West Ham’s misfiring strikers are yet to score. They are isolated and cut lonely figures. The midfield is overly bypassed, over-run and out-run. Balls are lofted over-head to sizeable targetmen. The be all and end all of leathering it downfield at every opportunity of late highlights an over-reliance on Kevin Nolan, perhaps a main beneficiary of the basic, one-dimensional system. He breaks forward from an whatever there is of a promising attacking role to reach a long punt nodded down to him by centre forwards Carlton Cole or Andy Carroll, whatever that may be- more likely a bouncing ball amongst the scrambling aftermath. To counter, once Nolan is marked, what threat do the East-end club pose?
Like Kenny Dalglish beginning a new era at Liverpool last season, The Hammers have invested in a striker and a winger in the shape of Andy Carroll and, record-signing, Matt Jarvis from a Championship-bound club. A play set up a cross into the box and a header; simple. If it was just that simple to work a goal every time using directness, Liverpool would have topped the league last season and Andy Carroll would have won the golden boot. It didn’t work out to be quite honest. Andy Carroll failed to live up to his billing and Stewart Downing, of course, achieved the astounding fete of not mustering an assist, or a goal in the whole campaign. The same principles go for West Ham, reliant on crosses, which prove to be unsuccessful.
A wake-up call received by their optimistic owners 5 years ago alarmed the Irons as a club that the dreamy visions of salvation were a long way away. Hammers’ support rightly feels let down and humiliated by senseless promises broken by Eggert Magnusson. In reality, the Hammers’ ambiguous finances had been evaluated wrongly, without a plan. The icelandic consortium sold and left the darkness of turmoil.
Still, the players maybe will be ultimately booed off at the end of impending losses, yet only managers get sacked, not players after all. As a club’s fairing represents entirely all of its exponents, the board are partly culpable for causing reverts to long-ball merchants.
David Gold and David Sullivan signed Allardyce up to fill the void in the mangerial post. His devastatingly old-school visions oversaw mediocre teams, yet Sam Allardyce is the best manager to possibly be hoped for. Of those teams, he instilled desire sometimes omitted from sophisticated busy-bodies. It must be conceded. The ever cheerful Allardyce, basking in his uncelebrated glory, is the right man for the job. He wants his players to passionately play to the lengths of sacrificing passing.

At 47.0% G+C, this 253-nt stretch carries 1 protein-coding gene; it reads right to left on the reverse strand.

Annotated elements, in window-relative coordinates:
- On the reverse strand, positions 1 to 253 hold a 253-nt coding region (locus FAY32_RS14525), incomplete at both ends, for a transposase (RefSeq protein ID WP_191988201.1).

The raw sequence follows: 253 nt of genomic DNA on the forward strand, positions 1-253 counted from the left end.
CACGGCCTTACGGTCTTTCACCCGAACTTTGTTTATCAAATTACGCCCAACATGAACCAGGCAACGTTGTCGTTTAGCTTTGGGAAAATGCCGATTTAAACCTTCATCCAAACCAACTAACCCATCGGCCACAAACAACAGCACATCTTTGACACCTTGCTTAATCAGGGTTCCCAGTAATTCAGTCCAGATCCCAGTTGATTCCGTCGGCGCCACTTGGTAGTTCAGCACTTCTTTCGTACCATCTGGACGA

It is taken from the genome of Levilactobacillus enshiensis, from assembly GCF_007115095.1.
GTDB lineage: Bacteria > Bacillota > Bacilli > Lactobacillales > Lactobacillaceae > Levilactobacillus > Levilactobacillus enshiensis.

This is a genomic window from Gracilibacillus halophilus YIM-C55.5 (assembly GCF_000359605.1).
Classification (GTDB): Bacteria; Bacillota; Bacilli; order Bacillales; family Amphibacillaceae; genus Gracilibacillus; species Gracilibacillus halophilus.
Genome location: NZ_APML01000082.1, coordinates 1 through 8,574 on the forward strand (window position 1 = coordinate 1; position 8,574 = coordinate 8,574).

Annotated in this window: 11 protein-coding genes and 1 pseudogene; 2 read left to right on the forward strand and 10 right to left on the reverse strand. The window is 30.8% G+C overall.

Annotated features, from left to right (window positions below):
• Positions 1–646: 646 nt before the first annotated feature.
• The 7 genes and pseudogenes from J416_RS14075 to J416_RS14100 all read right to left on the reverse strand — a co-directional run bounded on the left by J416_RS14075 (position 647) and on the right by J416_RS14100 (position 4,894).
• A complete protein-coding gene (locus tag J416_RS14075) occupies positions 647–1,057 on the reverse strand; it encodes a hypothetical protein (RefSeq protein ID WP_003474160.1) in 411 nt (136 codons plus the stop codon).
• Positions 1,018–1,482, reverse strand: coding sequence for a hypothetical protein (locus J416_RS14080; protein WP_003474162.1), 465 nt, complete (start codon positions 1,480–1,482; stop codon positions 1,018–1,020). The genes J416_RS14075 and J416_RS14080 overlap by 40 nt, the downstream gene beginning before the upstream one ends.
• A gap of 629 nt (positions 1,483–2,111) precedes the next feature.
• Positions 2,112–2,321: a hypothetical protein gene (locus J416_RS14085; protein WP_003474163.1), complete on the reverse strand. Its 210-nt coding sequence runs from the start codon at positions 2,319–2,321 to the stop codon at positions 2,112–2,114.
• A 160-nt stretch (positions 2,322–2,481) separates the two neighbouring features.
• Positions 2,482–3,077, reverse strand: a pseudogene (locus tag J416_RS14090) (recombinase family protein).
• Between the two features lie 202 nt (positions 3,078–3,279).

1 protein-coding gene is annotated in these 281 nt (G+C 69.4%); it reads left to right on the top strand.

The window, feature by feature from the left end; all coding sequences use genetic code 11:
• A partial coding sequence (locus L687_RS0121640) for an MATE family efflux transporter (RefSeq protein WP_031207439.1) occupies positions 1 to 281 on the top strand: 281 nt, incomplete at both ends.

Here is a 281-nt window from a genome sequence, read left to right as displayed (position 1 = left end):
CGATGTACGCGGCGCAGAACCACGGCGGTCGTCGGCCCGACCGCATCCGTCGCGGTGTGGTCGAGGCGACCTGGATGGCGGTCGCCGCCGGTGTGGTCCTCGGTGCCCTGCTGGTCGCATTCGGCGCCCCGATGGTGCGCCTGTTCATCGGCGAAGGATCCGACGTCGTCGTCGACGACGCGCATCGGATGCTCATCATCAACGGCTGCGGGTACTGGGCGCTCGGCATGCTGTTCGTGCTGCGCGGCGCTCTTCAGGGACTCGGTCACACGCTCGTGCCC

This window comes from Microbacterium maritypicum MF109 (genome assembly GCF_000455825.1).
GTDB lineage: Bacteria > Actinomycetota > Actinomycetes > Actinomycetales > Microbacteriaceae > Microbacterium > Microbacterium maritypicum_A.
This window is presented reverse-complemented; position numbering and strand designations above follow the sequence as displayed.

I am in no way transpiring a resentful attack on long-ball tactics in a sport where it is so easy to jump to arbitrary generalisations. I am no critic of direct football. West Ham could do with targeting Stoke City’s rise to prominence as a blueprint for the future. The media deposit animosity sometimes where it is not due. To award credit where it is due, Stoke City are progressing into a solid unit pushing on from one season to the next and deserve acknowledgement for differing from the increasingly purist revolution. The Potters arrived onto the scene from relative obscurity by thriving in a fair, physical encounter, manufactured on the cheap in order to stay afloat on the biggest stage.
Alternatively, this could be considered as an apt time to move on. Teams in and around the mid-table, which Stoke have securely sealed a position in the past are improving. A 16th finish last season was Stoke City’s lowest ever in the division in their 4 seasons. Tiki Taka teams have a greater force to attract continental players than ever, with numerous scouts assigned with the roles of scouring the globe in search of continental players. Thus, better players. Increased revenue for Premier League clubs -TV pay going up 70%- means that clubs can spend abroad on.
West Ham’s resorting deployment of crash bang wollop won’t win many friends or the preference of talent. What West Ham do have is a man-manager who can hoard with a low budget.